Here's what it means to work somewhere with a positive culture.

By Maggie Seaver
October 30, 2019
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Whether you work at a small startup or a booming legacy brand, company culture directly (and indirectly) affects everything from your everyday job performance to your overall quality of life. But why? What exactly does it mean when people talk about “culture fit” or “office culture”? 

Sure, a company’s culture can be reflected in its more superficial offerings, like free beer taps in the common space or casual Fridays—but a truly healthy, positive company culture is rooted in something much deeper. 

“A company’s culture is the combined values, attitudes, and goals people in a workplace share,” says Christina Hall, senior vice president and chief people officer at LinkedIn. “The most positive work cultures are aspirational and create an environment where employees feel more engaged and in tune with one another.”

LinkedIn research revealed that 70 percent of American professional wouldn’t work at a leading company with a negative workplace culture—in fact, they’d rather get paid less and suffer a title demotion than deal with subpar office culture. If these stats don’t validate the significance of positive company culture, we don’t know what does. 

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Signs of a Positive Company Culture

Talent retention speaks volumes about the quality of an organization’s culture. Organizations with good benefits, an appreciation for work-life balance, and a dedication to fostering a sense of belonging will entice employees to stay—and attract new talent too.

“One of the top factors keeping professionals at their company for more than five years is having strong workplace benefits like paid time off, parental leave, and health insurance,” Hall says. “[Employees] are also proud to work at companies that promote work-life balance and flexibility, foster a culture where they can be themselves, and have a positive impact on society.”

These big, sweeping missions—the company's deep values, sense of direction, and overall purpose—should ultimately parallel what you think is important.

Signs of a Negative Company Culture

If talent retention indicates a good environment, the opposite is true for negative places. "If people are leaving an organization in waves, culture likely plays a part in this exodus," Hall says. It's possible the unrest is coming from only one or two people, but if they're high enough up in the organization they'll be the ones setting the tone for everyone.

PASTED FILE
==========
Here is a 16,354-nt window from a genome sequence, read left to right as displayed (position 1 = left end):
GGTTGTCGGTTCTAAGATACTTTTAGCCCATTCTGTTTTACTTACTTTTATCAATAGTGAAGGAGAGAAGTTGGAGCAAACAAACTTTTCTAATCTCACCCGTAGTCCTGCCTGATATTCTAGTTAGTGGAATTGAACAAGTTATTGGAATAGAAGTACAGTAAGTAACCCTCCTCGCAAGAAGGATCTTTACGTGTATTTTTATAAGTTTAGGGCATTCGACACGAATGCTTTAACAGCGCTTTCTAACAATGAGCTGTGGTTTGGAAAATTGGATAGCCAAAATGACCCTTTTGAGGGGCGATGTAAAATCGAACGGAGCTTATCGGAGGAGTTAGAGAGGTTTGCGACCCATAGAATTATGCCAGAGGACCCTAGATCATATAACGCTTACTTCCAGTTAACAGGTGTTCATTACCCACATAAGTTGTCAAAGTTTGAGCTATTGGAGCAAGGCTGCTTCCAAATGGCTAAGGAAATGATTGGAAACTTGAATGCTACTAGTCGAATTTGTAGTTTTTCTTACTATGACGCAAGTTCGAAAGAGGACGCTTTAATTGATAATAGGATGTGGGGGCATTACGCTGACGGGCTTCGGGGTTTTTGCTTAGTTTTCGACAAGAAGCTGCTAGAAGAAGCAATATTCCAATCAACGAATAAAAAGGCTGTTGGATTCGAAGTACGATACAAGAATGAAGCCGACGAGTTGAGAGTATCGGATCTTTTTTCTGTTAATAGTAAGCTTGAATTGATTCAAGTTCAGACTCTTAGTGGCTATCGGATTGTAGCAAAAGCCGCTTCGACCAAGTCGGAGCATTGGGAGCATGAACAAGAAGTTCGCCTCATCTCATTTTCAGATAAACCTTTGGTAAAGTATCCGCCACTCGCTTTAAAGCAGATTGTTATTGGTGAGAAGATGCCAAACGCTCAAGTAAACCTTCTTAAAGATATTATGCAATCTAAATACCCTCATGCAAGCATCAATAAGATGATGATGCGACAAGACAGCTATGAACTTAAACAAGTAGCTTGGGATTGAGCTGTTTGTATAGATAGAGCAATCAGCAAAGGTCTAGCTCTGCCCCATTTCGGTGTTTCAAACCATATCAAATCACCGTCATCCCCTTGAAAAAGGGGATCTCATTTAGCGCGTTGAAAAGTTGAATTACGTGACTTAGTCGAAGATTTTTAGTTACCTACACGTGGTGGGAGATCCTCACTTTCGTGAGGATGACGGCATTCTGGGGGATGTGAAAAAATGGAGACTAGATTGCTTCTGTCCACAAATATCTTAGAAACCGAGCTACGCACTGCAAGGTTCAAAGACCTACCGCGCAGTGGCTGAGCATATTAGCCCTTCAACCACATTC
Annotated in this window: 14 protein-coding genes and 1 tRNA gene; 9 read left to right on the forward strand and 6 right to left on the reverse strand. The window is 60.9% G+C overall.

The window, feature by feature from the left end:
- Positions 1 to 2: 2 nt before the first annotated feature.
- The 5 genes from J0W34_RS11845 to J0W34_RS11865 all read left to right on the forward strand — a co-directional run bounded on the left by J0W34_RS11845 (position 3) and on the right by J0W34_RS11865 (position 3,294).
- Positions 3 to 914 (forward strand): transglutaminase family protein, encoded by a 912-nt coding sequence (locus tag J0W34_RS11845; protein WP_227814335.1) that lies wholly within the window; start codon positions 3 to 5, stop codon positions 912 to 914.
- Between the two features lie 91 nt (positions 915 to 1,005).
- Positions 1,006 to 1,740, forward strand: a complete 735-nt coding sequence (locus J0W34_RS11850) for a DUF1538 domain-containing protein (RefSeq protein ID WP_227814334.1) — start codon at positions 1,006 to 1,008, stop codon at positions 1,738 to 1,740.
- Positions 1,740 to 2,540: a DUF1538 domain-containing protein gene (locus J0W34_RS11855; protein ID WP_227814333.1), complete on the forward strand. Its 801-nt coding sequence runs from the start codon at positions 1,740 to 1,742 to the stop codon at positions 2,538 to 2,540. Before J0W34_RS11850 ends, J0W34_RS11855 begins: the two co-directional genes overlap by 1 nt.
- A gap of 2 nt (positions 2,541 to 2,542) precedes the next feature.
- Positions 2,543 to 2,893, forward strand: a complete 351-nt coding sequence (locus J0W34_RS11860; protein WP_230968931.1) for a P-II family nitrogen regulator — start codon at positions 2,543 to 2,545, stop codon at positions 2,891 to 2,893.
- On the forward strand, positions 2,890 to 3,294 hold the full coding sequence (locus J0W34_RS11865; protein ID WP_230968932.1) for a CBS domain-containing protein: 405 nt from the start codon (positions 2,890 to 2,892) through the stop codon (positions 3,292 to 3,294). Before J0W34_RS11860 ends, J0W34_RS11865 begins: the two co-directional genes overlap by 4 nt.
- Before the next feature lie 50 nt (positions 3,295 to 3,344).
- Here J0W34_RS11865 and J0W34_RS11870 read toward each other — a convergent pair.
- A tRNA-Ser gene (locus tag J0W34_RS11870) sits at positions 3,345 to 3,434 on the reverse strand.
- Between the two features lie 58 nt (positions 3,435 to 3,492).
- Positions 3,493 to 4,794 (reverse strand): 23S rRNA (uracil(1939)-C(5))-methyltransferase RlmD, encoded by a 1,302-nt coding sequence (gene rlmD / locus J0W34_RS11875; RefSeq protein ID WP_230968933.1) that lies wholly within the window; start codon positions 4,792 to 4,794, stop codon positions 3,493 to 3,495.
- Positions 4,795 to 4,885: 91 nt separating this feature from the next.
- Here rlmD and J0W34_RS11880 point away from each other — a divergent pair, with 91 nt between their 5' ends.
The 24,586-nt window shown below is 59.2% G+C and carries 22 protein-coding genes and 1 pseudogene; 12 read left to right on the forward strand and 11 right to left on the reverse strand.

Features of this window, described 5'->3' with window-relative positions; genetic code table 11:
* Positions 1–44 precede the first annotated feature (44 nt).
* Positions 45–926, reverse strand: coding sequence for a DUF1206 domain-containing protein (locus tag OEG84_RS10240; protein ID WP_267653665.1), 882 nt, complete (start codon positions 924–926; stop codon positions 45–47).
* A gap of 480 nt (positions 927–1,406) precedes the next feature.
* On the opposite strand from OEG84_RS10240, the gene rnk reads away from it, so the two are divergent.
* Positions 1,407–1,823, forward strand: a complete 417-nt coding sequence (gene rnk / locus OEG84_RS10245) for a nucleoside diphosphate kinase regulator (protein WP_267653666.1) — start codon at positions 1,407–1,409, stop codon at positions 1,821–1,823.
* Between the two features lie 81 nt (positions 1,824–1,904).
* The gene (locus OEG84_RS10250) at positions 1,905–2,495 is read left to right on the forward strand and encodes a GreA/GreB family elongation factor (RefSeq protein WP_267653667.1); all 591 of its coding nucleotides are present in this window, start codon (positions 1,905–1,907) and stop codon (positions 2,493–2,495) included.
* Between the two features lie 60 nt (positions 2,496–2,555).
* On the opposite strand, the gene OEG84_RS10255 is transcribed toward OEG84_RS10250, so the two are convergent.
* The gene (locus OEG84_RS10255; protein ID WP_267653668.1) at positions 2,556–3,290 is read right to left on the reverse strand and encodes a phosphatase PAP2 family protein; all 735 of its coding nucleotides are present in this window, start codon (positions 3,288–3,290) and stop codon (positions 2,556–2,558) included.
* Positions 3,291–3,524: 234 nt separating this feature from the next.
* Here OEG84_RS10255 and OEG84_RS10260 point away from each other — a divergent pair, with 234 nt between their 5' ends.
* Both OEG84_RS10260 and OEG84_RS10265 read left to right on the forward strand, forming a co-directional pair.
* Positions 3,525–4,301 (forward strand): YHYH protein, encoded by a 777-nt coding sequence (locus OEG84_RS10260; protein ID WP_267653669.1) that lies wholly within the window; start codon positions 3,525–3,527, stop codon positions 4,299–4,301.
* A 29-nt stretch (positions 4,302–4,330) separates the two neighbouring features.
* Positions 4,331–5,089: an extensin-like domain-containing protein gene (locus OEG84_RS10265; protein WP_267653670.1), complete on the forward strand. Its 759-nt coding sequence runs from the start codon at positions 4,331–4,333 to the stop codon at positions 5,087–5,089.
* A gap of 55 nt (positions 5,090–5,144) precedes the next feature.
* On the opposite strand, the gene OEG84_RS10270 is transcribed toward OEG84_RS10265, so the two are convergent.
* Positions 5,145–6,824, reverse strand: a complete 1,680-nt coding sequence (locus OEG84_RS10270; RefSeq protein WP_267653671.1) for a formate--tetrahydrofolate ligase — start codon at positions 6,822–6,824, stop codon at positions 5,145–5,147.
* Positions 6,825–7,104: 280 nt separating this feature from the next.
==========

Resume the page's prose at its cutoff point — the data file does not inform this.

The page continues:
Is Your Current Company Culture Right for You?

Hall insists that feeling a sense of belonging at work is essential to your success. "When employees feel a sense of belonging they feel empowered and inspired in the workplace, which provides a significant advantage to the bottom line," she says. If you're constantly asking yourself, what am I doing here?, or find yourself disagreeing with the company's overall priorities and direction, it could be time to step back and reassess. "Take a step back to reflect on the exact area making you feel uneasy," Hall Says. "If it's a larger issue regarding values, then it may be time to look for a new opportunity." 

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How Can Job-Seekers Learn About a Company's Culture?

You can't really succeed if your personal values and preferences don't match up with your company's, but it's hard to tell if you don't work there yet. If you're job-seeking, all you need to do is ask (the right way). "I'm a big believer in asking questions during the interview process—especially about a company’s culture," Hall says. "Candidates should ask what the company culture is like from the interviewer’s point of view and decide if this aligns with their own values."

But don't forget to do research before your interview. "Many companies have a career page on their website that details company-wide benefits, learning and development programs, ongoing culture-related initiatives, and information on employee resource groups," Hall adds. If you want to go a step further, see what former employees say on job review sites like Glassdoor (though you should take reviews with a grain of salt).

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